When her time is up, we are both sad that she has to go. I help her haul her leatherback turtle sized suitcase out of the woods. It does not roll well over the thick layer of leaves and stones on the forest floor and we have to carry it most of the way to the parking lot. From there we say goodbye. I will miss sharing more adventures in paradise with her. Then the ranger gives her a lift to the island ferry and Kristina heads back to New Orleans.

I am on my own now. I do my daily monitoring, handling the kayak on my own with some challenges but I am more comfortable with it now. Soon after, a new volunteer arrives. She knows a little more about kayaking and has experience volunteering with sea turtles in the Galapagos. There it was her job to autopsy the dead and document what is inside of each turtle to help determine why it died.

I am learning some of the unsavory aspects of wildlife management as well. The mongoose was introduced to the islands decades ago to help control the rat problem. Since then they have become the biggest threat to sea turtle eggs. They are constantly seen darting into holes in the ground, rampant throughout the island. Cute creatures but a total nuisance. Chris, the ranger shows us how they are trying to manage the population. Many years ago, forestry management tried baiting them with poison but soon realized how harmful it was to other animals. Now the only option is to capture them in cages and then euthanize them. Before witnessing this, I am sure it will be a bit traumatizing for me to see but I feel it is something I need to know more about. Then I realize that the screeching of the creature when we approach the cage before the euthanizing gun is even put to its head is enough to give me nightmares. Seeing the euthanizing procedure is tough to take. The volume of mongoose, make it an impossible task to keep up with, regardless. Because of this, it is not a method that they will maintain for long.

Every day we walk the beach at sunrise looking for turtle tracks. Rarely do we see them. These beaches are so tourist-heavy that if there were tracks, they are walked over before we get to them. Even in five weeks, the only turtle nest I find is an empty one, with rubbery decaying shells from recently hatched baby turtles lying around it. Maybe they go to other places to lay eggs these days? But that is doubtful because turtles are known to lay eggs in the same spot their entire lives. The babies then come back to where they were born to begin laying the next generation of eggs.

Tourists from cruise ships leave tons of trash on the beach, so we end up spending some of our time cleaning up after them. We think they should be fined for trashing the beach. But that too will take more resources. The cruise ship tourists cannot even be bothered to stop walking on the fragile coral reefs when the lifeguard blows a whistle and yells for them to get off.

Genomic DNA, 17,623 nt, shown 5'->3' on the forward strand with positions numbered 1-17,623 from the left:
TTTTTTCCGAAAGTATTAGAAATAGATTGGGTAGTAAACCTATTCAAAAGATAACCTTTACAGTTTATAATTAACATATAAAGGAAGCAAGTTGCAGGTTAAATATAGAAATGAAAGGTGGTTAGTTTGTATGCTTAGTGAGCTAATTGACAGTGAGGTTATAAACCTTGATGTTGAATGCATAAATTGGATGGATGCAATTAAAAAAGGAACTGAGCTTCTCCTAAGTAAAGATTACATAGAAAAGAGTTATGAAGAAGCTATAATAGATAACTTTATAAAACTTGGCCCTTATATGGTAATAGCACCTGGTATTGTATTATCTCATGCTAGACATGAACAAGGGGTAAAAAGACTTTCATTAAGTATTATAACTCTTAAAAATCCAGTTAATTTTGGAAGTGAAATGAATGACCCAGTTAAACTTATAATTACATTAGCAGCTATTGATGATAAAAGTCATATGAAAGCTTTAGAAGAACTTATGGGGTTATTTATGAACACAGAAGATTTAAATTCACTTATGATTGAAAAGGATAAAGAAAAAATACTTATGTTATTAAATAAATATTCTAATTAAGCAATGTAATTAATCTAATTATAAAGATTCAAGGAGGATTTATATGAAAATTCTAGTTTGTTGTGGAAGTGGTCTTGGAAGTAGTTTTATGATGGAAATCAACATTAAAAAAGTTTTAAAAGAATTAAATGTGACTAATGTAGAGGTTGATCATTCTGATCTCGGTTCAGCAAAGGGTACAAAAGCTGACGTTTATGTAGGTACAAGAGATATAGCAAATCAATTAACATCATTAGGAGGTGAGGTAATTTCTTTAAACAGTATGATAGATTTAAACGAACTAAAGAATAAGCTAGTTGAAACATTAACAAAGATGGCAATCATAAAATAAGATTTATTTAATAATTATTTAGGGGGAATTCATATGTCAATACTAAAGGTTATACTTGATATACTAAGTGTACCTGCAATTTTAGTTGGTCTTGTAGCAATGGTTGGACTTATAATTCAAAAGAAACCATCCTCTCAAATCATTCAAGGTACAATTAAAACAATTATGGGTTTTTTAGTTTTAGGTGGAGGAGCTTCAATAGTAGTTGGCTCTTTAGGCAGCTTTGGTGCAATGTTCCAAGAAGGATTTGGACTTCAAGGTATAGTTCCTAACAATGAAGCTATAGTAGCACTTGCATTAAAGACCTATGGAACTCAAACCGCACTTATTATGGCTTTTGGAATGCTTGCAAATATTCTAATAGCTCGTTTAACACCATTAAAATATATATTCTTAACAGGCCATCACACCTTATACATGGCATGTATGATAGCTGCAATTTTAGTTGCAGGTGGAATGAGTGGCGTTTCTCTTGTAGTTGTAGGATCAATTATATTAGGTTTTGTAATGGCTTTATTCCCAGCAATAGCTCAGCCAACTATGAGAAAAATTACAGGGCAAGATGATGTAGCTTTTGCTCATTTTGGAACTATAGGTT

I am realizing that sometimes it's hard to be a volunteer in wildlife management. There are parts you cannot un-see. Parts that make you more disgusted with humans than you were before.
But I also see the beauty in getting to work this closely with nature. Feeling like you are making at least a small difference for wildlife. Despite the drawbacks, I have had five rewarding weeks living by the sea, getting to know the sunrise and sunset, learning about the plentitude of sea creatures that reside here. It's been a beautiful experience and one that only makes me want to do more. Before I even go home, I am already researching my next destination for wildlife volunteer work.

And before I leave the Virgin Islands, I will have one last adventure. I have been invited to visit a new friend on a neighboring island. It will be a short seaplane ride to get to St. Croix and the tiny plane will only hold a few people. It's my first ride in one and landing on the ocean makes the trip seem even more exciting.

Once I tell my new friend Emily my story of not getting to see any sea turtle nests or babies, she contacts a local friend who works with a sea turtle sanctuary there in St. Croix. We are hoping that she can accommodate us for a visit. We luck out as the following day is the last day that the sanctuary is open to visitors for the season. The roster is already full but once she hears of the work I was doing on St. John Island, she makes an exception for us to come.

The experience is more than I could have hoped for. We are given a tour with a group of school children and shown the beach where leatherback sea turtles have laid their nests. It is an incredible sight to see. In just one small area of the beach, numerous huge indentations lie where enormous turtles have dug away the sand and deposited their eggs in the cool ground. It is even more incredible to imagine that each nest holds eighty to one hundred eggs.

Considering what the infants have to go through to survive after hatching, it is easy to see why so many eggs are laid at once. Once hatched they will have just enough nutrients in their soft bodies to swim the first few hundred miles to a place in the sea where a river of micronutrients is waiting to be consumed by them. It is the only food small enough for these tiny creatures to eat and digest. It will take two weeks to swim there if they can survive the many large predators they encounter along the way. Only one in one thousand will ever make it to adolescence a few months from now.

After viewing this awesome site, we are escorted to the seashore where we are each given one tiny leatherback sea turtle, the size of the palm of your hand. I cannot contain myself. I start to cry for the blessing to be able to hold one of these tiny creatures that I have dreamed of seeing for weeks now.

These are all babies whose nests were endangered and had to be relocated, so it is a miracle that they are even alive. Releasing them has to be done in the most natural way possible and we are not allowed to intervene, no matter what.

On cue, we all take two steps toward the ocean as instructed, before laying our babies on the beach and allowing the waves to wash them away. All of the kids are cheering for their little ones to swim into the ocean. I watch in dismay, while my baby sea turtle and so many others are tumbled by the first oncoming wave. It is on its' back now, getting pummeled in the waves and trying to gain balance to swim upright. I worry if they will even survive this!

But for being only infants, they are strong creatures. In a few moments, they have been tossed far enough into the ocean that they can safely swim away. Seeing this my eyes well up with tears again. I give thanks for the blessing to be able to do one more, tiny thing, to help in the proliferation of these magnificent creatures.